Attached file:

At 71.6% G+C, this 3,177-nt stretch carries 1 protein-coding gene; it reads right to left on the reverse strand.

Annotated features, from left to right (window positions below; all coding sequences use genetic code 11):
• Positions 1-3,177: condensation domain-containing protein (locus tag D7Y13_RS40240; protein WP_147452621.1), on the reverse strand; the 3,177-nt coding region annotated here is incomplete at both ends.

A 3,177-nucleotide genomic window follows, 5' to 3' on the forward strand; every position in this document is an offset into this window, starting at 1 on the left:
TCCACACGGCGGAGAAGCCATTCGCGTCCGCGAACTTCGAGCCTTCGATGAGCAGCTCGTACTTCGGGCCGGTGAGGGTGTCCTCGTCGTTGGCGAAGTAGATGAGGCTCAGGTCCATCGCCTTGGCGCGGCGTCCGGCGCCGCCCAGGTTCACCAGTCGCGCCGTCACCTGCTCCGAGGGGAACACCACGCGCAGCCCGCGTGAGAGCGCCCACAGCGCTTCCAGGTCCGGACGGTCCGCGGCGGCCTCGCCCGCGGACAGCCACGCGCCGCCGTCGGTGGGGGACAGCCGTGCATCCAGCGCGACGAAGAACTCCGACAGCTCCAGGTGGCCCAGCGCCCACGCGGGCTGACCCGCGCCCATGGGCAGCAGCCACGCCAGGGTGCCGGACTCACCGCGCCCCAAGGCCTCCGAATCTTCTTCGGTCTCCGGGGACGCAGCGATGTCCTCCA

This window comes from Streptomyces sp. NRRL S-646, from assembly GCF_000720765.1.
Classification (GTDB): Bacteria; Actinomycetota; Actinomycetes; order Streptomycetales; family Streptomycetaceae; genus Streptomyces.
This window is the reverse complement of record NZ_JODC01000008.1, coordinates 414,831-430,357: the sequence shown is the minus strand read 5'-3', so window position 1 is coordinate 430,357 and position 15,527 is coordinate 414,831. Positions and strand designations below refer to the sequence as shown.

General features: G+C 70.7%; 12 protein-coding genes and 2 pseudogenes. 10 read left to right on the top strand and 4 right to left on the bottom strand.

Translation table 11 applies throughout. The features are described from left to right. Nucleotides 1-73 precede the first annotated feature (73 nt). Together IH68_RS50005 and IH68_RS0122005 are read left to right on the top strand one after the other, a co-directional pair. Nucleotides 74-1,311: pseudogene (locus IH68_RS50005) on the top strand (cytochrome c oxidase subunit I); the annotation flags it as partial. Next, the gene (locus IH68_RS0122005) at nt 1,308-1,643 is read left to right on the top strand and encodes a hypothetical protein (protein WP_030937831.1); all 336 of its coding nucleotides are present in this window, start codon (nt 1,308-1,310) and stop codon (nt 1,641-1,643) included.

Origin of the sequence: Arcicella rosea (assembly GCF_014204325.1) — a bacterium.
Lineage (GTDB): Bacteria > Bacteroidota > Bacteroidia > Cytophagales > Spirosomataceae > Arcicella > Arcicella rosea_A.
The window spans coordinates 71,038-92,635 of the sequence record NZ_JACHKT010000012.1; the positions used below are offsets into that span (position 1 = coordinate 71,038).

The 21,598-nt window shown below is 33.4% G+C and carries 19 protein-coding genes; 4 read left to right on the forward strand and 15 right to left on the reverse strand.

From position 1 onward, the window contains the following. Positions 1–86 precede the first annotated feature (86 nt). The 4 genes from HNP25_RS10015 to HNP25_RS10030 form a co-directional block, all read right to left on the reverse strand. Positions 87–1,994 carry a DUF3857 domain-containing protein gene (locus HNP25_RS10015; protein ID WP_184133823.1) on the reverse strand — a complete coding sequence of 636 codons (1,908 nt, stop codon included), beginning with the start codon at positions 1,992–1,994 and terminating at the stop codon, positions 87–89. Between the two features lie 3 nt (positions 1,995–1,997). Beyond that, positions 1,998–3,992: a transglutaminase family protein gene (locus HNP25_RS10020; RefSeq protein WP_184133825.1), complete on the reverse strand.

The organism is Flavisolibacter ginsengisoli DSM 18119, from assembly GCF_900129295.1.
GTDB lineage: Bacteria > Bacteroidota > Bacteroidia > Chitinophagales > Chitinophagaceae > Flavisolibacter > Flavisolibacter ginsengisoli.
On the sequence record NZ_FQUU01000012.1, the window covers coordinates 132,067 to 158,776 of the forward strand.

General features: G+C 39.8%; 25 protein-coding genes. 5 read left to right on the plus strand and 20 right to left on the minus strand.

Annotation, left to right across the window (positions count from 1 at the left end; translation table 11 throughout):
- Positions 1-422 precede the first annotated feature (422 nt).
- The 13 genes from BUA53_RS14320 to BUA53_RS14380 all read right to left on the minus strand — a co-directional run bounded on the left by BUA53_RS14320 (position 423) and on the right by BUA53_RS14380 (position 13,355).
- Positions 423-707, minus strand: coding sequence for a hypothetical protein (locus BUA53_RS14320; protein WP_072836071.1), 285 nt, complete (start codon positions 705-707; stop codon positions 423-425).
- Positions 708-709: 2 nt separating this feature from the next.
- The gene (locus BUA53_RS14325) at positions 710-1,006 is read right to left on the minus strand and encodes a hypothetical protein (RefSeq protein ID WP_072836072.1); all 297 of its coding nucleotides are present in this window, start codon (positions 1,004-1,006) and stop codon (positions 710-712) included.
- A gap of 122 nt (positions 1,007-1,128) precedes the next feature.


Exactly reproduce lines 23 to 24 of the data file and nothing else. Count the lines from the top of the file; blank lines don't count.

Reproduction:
- Positions 423-707, minus strand: coding sequence for a hypothetical protein (locus BUA53_RS14320; protein WP_072836071.1), 285 nt, complete (start codon positions 705-707; stop codon positions 423-425).
- Positions 708-709: 2 nt separating this feature from the next.